Instead, on Thursday, National's Housing and Building Minister Dr Nick Smith announced the Residential Tenancies Act would be strengthened.

The new law will, among other measures, require retrofitting of ceiling and underfloor insulation in rental homes during the next four years.

Heating does not get a mention.

''This package is a more pragmatic and efficient way of improving housing standards than a housing warrant of fitness scheme,'' Dr Smith said.

''Such a scheme would cost $100 million per year, or $225 per house for inspections alone, and these costs would be passed on to tenants in rents.''

Whether, in fact, a housing WOF would push up rents or drive landlords out of the market, is about to be tested.

Last week, Prof Howden-Chapman got confirmation of funding from the Health Research Council to investigate whether higher standards would make housing less affordable.

Her researchers will be comparing six city councils; three that signal they will require minimum standards for housing, and three that do not.

They will look at whether it has any impact on tenant health, rents and availability of housing.

Dunedin City Council, which has been involved in investigating the feasibility of housing WOF schemes, has been asked to participate, city council events and community development manager Rebecca Williams says.

The council's community and environment committee has indicated it will take part, if it can have access to the results.

Prof Howden-Chapman expects the study will show a WOF scheme will improve quality without pushing up costs.

Preliminary results are expected within a couple of years.

Locally, we are still at the beginning of a long, important, and costly journey, Mr Willis says.

One of the big challenges is changing the way Otago residents think about housing, both rental and owner-occupied, he says.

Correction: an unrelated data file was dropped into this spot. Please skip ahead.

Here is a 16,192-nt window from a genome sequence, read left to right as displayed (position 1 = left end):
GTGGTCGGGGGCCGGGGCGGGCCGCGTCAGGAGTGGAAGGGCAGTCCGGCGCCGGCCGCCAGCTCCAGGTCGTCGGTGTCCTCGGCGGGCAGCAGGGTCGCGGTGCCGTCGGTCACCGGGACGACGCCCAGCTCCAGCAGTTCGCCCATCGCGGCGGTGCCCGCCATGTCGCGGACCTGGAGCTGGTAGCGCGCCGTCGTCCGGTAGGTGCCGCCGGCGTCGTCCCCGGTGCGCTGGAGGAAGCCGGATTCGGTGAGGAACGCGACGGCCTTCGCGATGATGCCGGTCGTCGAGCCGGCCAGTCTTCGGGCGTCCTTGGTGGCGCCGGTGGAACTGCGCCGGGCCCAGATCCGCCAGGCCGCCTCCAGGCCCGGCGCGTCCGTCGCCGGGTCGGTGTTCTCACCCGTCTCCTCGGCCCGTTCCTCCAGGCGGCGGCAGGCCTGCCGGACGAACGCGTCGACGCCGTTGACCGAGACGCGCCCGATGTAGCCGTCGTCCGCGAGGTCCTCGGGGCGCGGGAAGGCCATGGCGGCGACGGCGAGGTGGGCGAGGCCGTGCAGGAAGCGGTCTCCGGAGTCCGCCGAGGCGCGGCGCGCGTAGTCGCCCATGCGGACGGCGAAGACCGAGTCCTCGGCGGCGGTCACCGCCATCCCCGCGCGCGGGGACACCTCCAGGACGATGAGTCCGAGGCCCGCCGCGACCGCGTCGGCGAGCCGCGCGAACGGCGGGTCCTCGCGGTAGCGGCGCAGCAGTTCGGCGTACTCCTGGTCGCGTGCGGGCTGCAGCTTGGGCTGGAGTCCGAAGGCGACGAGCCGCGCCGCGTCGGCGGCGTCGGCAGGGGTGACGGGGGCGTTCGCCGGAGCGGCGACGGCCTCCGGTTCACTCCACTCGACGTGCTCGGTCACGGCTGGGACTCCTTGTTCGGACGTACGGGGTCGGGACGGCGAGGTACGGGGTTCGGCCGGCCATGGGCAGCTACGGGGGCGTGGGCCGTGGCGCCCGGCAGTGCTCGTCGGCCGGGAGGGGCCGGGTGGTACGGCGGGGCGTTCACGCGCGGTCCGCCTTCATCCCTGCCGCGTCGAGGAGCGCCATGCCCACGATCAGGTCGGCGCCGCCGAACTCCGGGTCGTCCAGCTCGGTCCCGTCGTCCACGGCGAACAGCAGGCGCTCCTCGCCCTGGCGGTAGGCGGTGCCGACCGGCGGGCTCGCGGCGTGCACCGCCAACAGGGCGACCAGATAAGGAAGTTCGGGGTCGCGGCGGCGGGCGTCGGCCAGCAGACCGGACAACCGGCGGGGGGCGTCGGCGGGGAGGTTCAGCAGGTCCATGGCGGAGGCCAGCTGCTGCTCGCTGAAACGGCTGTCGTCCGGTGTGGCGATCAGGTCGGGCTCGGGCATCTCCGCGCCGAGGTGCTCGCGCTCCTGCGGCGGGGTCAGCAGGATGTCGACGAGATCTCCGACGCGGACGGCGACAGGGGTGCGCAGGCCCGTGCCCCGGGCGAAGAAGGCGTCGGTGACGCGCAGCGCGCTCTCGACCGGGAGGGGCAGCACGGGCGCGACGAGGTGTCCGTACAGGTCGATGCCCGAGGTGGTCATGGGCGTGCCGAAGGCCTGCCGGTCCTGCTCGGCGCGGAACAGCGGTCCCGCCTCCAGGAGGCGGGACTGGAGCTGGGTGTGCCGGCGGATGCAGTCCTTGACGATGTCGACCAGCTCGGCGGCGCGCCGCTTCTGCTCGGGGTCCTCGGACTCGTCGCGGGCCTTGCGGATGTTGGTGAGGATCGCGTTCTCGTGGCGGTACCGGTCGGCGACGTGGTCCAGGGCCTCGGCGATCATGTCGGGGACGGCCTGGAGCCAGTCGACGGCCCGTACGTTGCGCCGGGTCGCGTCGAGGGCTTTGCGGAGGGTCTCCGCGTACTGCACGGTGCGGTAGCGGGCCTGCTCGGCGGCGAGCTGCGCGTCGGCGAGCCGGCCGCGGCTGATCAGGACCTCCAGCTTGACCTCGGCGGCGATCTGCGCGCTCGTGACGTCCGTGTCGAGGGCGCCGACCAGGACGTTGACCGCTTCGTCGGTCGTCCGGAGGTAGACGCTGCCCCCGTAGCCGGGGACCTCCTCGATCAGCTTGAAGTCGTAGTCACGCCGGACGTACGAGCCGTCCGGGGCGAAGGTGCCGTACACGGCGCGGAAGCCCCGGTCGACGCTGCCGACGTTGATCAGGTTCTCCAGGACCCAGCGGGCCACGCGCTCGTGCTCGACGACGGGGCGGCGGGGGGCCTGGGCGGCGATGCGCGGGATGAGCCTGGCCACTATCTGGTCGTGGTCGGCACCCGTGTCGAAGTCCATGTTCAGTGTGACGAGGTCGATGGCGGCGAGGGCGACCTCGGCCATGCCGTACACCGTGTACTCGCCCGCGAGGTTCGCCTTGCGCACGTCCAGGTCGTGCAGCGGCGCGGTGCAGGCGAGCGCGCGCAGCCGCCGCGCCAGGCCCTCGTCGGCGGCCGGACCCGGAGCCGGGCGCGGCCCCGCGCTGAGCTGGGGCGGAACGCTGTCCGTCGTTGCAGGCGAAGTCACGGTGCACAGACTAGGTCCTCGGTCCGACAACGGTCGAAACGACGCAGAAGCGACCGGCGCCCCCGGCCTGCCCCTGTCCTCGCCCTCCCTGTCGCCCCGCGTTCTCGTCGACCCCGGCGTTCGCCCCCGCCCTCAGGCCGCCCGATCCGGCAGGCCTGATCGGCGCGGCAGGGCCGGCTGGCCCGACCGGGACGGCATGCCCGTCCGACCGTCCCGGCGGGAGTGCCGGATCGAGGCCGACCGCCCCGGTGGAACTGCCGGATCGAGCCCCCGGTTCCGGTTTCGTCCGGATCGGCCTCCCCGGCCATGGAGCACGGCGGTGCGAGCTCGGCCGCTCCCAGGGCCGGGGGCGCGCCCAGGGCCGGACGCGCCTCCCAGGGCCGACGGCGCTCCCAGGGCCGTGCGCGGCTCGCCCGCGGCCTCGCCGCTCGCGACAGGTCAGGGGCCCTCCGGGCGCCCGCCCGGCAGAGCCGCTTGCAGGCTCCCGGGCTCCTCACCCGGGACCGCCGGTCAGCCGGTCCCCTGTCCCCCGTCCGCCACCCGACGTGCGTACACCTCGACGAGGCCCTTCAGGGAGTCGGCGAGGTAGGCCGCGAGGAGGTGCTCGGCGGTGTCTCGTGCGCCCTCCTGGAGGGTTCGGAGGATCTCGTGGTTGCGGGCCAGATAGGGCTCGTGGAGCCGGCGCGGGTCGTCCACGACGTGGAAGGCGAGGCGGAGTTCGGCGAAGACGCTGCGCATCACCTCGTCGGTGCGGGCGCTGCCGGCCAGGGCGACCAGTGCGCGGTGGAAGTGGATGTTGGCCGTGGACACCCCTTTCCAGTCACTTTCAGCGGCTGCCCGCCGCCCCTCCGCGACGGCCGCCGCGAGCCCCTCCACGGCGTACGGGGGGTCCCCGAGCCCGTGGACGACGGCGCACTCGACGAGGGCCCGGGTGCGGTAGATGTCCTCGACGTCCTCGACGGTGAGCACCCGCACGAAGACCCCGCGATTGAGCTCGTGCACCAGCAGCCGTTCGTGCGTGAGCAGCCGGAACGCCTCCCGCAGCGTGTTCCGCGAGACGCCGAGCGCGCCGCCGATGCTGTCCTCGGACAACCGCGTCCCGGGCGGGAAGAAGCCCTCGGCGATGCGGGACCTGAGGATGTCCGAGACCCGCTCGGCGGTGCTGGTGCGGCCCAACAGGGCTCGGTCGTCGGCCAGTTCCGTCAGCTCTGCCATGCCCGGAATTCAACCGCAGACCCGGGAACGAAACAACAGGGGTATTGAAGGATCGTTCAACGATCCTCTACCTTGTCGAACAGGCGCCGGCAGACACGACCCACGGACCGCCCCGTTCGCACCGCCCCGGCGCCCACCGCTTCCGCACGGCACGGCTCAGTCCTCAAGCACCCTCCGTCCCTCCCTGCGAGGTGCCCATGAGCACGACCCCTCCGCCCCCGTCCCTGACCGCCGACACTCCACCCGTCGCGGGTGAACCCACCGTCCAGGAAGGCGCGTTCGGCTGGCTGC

''Many people think, `We're Southerners. There's nothing wrong with being chilly. Just put on another jersey','' Mr Willis says.

''When it's socially acceptable to live in cold, damp homes, it's hard to get people to take steps to do something about it.''

Changing the energy culture will take time.

It is done by changing the norms, practices and materials - the accepted ways of thinking and doing - associated with energy use. When one of those three interdependent ''legs'' changes then the others tend to follow suit.

''If it is no longer acceptable to live in a cold damp house, then the materials used and some of the practices will change,'' Mr Willis explains.

''Or, if we switch off lights and stop leaving the computer on overnight and put the dishwasher on the night rate, then we recognise the value of saving money so we might invest in more insulation or plan for doubleglazing.''

The investment required to complete this shift to better housing and healthier lives will be greater than the cost of the $224 million Forsyth Barr Stadium, Mr Willis says.

''But it won't come from any one place, that's the difference,'' he says.

''It will come from people investing in businesses doing good things in the city. It will come from financing opportunities that allow people to invest in their property without costing an arm and a leg.

''There's a whole lot of ways in which achieving the outcome of warm, cosy homes and healthy living environments will require investment that gives economic as well as health benefits.

''It's not ratepayers paying for it, as with the stadium. It will be through a whole range of mechanisms.''

Aiming to help realise this gargantuan goal is the Cosy Homes Charitable Trust.

''It's exciting,'' Mr Willis says.

''For the first time ever, Dunedin is developing a unified approach to this issue.''

The trust aims to increase the collaboration and efficiency of efforts to tackle the city's significant health and housing-related problems Cosy Homes trustees include Mr Willis, Mr Cull and Gillian Bremner, chief executive of Presbyterian Support Otago.

The Cosy Homes goal is ''every home in Dunedin warm and cosy by 2025''.

It is an enormous task. But trust chairman Mr Cull believes it is achievable.

''I would prefer sooner than that,'' Mr Cull says.

''The costs of delay far outweigh the cost of remedying the situation.''